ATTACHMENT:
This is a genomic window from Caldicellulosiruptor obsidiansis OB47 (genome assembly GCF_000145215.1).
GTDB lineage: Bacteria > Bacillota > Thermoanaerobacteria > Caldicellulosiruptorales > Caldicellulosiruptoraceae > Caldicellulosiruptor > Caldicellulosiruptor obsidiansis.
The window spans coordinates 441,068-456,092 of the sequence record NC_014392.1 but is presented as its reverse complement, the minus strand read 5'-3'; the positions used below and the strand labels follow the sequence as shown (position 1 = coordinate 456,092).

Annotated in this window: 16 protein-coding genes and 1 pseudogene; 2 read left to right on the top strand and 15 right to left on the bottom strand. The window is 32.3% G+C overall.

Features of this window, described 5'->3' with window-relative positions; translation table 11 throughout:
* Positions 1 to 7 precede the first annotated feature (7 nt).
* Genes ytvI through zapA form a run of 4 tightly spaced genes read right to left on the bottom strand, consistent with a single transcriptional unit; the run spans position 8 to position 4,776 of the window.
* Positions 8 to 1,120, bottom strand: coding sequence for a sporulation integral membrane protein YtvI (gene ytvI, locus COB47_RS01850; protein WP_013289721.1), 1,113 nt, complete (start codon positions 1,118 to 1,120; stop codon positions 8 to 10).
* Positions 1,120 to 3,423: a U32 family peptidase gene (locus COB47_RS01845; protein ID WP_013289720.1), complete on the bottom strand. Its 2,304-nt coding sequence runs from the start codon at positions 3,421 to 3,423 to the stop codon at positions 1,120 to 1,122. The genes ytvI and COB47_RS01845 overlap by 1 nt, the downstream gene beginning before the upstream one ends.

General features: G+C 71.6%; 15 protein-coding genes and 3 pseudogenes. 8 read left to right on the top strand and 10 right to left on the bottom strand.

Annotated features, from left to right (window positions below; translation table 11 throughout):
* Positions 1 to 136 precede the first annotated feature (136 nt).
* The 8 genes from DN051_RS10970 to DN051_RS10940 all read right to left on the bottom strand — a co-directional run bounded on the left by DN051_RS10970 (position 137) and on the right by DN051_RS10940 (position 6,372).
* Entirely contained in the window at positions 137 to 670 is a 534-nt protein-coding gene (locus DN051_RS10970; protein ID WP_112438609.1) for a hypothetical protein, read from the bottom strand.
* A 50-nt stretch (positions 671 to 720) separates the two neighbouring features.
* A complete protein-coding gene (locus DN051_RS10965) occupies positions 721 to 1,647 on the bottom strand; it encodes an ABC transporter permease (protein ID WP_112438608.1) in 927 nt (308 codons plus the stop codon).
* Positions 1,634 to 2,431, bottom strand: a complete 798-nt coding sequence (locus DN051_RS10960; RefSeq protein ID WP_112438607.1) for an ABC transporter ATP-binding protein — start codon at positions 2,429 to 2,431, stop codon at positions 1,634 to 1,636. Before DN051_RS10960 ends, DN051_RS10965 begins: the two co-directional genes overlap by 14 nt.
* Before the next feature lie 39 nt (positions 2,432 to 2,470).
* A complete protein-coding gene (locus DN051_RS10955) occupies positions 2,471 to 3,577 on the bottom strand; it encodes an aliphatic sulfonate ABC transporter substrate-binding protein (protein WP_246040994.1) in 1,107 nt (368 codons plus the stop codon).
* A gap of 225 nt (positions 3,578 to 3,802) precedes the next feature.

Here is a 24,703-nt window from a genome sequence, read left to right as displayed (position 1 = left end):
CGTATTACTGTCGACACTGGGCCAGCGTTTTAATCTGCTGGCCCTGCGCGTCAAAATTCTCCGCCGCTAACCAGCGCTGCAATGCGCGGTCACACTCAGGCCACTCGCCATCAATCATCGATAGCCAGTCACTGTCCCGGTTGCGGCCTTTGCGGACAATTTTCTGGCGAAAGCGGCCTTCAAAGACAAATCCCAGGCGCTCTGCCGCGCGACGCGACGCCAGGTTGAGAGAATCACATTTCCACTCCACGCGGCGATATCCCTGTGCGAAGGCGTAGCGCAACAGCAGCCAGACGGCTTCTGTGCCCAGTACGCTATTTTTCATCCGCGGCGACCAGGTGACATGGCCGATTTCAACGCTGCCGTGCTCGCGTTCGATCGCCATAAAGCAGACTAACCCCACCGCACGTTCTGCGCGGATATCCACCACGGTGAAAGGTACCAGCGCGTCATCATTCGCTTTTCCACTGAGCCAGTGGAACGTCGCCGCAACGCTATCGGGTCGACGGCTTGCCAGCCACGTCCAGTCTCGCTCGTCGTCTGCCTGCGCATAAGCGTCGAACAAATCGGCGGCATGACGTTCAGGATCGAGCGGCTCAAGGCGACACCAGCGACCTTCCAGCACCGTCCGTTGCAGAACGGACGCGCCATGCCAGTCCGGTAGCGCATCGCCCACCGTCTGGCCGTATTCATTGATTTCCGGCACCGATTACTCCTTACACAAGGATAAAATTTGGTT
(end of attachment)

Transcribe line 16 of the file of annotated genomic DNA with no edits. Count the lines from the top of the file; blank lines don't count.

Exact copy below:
* A complete protein-coding gene (locus DN051_RS10965) occupies positions 721 to 1,647 on the bottom strand; it encodes an ABC transporter permease (protein ID WP_112438608.1) in 927 nt (308 codons plus the stop codon).